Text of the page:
Police say they met the thief coming out of a lodge with the stolen items in his hand
One of two Corozal residents apprehended for burglary, Rosendo Guy, 23, of San Andres Village, has been remanded to the Belize Central Prison after he failed to meet bail of $3,000. His partner in crime, George Lima, 20, also of San Andres, was able to meet bail and was released from custody.
They were charged with the offenses of burglary and handling stolen goods. They were both ordered to return to the Corozal Magistrate’s Court on Thursday, November 28, to answer to the charges.
Corozal police said that Guy was captured red-handed with goods coming out of a building, while Lima was arrested and charged as a result of their investigation, and community reporting. The incident occurred about 10:30 Saturday night at Alpine Lodge on College Road in Corozal Town.
Police said that they were on mobile patrol in Corozal Town about 10:30 Saturday night when they were informed of a burglary in progress at the lodge. When they responded, they saw a man coming out of the lodge with a box. He was immediately stopped and police searched the box he was carrying.
The box was found to contain a hammer drill valued at $850, one electric cord valued at $30 and a hammer valued at $20. All stolen items were valued at a total of $900.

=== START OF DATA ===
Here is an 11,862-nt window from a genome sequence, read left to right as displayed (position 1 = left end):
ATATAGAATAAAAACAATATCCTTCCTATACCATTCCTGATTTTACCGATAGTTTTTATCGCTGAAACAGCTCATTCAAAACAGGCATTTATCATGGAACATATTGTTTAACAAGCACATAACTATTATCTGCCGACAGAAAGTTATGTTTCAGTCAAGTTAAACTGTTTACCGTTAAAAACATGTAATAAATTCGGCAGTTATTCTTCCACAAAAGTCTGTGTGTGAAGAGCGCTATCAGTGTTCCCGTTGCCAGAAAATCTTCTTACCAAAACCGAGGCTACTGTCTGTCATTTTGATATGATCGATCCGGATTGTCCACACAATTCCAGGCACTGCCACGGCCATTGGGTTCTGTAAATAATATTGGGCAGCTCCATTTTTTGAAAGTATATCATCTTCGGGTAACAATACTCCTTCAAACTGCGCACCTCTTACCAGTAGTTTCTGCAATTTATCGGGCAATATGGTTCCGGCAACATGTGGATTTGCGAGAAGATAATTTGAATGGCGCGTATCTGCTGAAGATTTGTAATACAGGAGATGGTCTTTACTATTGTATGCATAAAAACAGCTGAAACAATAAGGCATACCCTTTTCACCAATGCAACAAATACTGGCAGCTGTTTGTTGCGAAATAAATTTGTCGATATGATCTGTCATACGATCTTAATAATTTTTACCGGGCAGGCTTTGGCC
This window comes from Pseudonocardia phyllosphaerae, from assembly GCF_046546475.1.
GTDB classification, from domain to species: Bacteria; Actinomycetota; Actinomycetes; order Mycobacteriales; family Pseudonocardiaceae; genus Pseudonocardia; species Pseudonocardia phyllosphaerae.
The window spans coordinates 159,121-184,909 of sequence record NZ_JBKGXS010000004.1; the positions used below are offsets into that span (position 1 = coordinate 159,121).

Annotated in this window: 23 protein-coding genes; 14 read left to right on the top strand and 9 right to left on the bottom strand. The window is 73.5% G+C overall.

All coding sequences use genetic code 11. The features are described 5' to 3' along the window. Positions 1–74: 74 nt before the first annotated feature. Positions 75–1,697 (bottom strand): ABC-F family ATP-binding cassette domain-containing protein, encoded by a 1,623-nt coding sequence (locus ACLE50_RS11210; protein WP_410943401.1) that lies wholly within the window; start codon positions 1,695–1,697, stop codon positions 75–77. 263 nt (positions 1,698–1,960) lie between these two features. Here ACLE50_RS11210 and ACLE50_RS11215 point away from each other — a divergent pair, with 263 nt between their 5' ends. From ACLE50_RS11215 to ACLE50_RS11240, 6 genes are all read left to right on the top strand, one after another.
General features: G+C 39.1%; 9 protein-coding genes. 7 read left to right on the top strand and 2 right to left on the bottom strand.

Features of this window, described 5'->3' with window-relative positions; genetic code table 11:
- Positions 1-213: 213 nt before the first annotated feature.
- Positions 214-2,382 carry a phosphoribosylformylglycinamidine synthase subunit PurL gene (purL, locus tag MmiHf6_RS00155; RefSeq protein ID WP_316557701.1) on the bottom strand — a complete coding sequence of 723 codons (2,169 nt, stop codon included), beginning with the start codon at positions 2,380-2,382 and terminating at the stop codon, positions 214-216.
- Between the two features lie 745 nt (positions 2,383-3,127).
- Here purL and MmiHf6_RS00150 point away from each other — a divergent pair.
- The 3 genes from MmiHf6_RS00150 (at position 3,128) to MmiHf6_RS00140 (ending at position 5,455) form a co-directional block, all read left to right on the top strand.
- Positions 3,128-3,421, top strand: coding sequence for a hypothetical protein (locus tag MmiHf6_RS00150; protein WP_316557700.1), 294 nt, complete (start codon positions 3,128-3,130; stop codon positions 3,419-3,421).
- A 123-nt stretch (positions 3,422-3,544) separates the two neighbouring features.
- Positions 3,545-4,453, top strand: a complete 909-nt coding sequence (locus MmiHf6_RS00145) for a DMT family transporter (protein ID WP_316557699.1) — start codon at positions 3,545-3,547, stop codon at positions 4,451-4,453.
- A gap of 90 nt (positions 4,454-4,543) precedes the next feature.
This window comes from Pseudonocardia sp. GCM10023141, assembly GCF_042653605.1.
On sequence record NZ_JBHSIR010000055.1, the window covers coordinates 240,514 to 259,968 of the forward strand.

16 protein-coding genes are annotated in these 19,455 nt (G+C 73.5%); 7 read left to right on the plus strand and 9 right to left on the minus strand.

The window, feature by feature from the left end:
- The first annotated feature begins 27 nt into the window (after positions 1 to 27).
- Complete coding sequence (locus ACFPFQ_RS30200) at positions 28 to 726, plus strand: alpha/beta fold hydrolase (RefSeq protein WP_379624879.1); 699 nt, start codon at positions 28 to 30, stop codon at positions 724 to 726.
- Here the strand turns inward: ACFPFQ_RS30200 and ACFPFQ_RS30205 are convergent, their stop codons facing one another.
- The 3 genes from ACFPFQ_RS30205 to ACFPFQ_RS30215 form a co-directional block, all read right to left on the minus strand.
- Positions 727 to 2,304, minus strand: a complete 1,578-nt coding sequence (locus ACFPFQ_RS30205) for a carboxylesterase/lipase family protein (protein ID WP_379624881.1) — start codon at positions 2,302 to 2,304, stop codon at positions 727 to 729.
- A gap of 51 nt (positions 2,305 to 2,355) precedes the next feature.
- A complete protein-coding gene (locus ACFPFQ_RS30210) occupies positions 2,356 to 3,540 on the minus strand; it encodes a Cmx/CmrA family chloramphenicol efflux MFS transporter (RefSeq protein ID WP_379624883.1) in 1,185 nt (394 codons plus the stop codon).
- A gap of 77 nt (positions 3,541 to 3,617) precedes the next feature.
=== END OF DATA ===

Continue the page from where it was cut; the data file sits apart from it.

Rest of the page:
The man was identified as Rosendo Guy. He was immediately arrested and charged at the police station.
Further investigation led police to arrest George Lima in San Andres, and they were both held over the weekend and taken to the Corozal Magistrate’s Court on Monday, where they pleaded not guilty.
Police said that Rosendo Guy is no stranger to law enforcement. In June 2007, he was arrested and charged with murder and conspiracy to commit murder, along with two other men, for the murder of Harry Duesbury, 81, also a resident of San Andres Village.
Duesbury was asleep in his bed when he was stabbed fifteen times in the chest, and his skull was beaten with a baseball bat.
However, in 2010, Guy and his partners were acquitted of the charges in the Supreme Court, when Justice Herbert Lord ruled that the caution statement obtained from the accused men was obtained forcefully and could not be admitted into evidence against them.